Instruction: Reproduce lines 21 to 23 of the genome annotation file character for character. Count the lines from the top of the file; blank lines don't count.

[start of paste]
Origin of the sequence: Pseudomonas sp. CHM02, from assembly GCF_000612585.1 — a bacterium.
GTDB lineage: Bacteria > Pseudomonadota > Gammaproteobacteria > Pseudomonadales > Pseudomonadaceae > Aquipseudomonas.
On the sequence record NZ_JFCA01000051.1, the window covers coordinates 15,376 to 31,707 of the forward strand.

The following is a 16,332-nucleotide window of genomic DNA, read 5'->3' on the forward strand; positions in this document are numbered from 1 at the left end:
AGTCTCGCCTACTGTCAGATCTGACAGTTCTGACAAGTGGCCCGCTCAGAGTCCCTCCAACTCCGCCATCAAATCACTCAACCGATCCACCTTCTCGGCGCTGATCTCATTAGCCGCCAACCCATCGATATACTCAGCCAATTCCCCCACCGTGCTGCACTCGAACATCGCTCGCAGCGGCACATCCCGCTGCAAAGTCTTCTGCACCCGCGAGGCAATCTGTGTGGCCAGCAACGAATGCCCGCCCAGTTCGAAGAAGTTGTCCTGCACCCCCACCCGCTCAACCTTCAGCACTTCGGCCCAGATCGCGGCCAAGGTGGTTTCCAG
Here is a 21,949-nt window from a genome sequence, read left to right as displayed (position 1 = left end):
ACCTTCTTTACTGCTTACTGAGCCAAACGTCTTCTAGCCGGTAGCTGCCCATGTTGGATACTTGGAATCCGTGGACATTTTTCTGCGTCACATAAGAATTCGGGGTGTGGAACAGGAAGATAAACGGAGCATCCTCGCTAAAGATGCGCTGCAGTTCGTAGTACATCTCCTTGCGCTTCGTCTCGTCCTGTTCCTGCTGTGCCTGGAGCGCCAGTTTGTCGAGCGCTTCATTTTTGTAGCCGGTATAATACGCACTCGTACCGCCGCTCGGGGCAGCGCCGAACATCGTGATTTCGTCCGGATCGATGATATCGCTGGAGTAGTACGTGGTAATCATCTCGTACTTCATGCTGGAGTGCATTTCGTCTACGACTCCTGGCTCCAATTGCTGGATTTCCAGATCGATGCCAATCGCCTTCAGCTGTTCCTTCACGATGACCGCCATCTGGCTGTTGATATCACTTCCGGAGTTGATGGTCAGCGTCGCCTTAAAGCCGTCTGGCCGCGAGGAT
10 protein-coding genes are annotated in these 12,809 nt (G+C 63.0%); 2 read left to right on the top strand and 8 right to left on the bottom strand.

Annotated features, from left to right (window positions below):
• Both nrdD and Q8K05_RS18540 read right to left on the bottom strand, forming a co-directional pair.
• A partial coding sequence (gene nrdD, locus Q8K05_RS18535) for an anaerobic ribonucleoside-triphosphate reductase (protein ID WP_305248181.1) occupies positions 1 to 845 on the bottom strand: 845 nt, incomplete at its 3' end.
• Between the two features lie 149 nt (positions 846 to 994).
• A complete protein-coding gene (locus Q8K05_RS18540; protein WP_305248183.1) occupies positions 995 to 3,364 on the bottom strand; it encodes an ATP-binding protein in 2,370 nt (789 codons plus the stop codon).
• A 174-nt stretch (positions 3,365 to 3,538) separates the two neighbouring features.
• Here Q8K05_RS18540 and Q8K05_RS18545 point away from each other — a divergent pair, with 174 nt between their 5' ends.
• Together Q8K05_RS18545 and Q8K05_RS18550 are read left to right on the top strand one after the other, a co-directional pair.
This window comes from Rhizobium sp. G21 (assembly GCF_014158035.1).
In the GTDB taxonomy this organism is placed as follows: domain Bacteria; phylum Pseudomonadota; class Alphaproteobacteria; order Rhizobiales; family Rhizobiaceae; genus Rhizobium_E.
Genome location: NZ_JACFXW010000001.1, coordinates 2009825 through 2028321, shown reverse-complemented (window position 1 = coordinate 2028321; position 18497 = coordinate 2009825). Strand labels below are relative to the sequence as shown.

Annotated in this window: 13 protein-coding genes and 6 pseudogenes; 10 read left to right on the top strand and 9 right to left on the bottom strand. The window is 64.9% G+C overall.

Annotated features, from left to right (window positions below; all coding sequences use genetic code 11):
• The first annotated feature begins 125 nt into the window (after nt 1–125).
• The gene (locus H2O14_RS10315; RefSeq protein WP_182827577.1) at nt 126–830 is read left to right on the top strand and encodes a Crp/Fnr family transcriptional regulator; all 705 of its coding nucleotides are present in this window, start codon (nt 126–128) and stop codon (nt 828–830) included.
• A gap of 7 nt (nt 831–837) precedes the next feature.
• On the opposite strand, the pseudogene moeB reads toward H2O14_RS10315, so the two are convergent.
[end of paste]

Annotated features, from left to right (window positions below; all coding sequences use genetic code 11):
• The first annotated feature begins 125 nt into the window (after nt 1–125).
• The gene (locus H2O14_RS10315; RefSeq protein WP_182827577.1) at nt 126–830 is read left to right on the top strand and encodes a Crp/Fnr family transcriptional regulator; all 705 of its coding nucleotides are present in this window, start codon (nt 126–128) and stop codon (nt 828–830) included.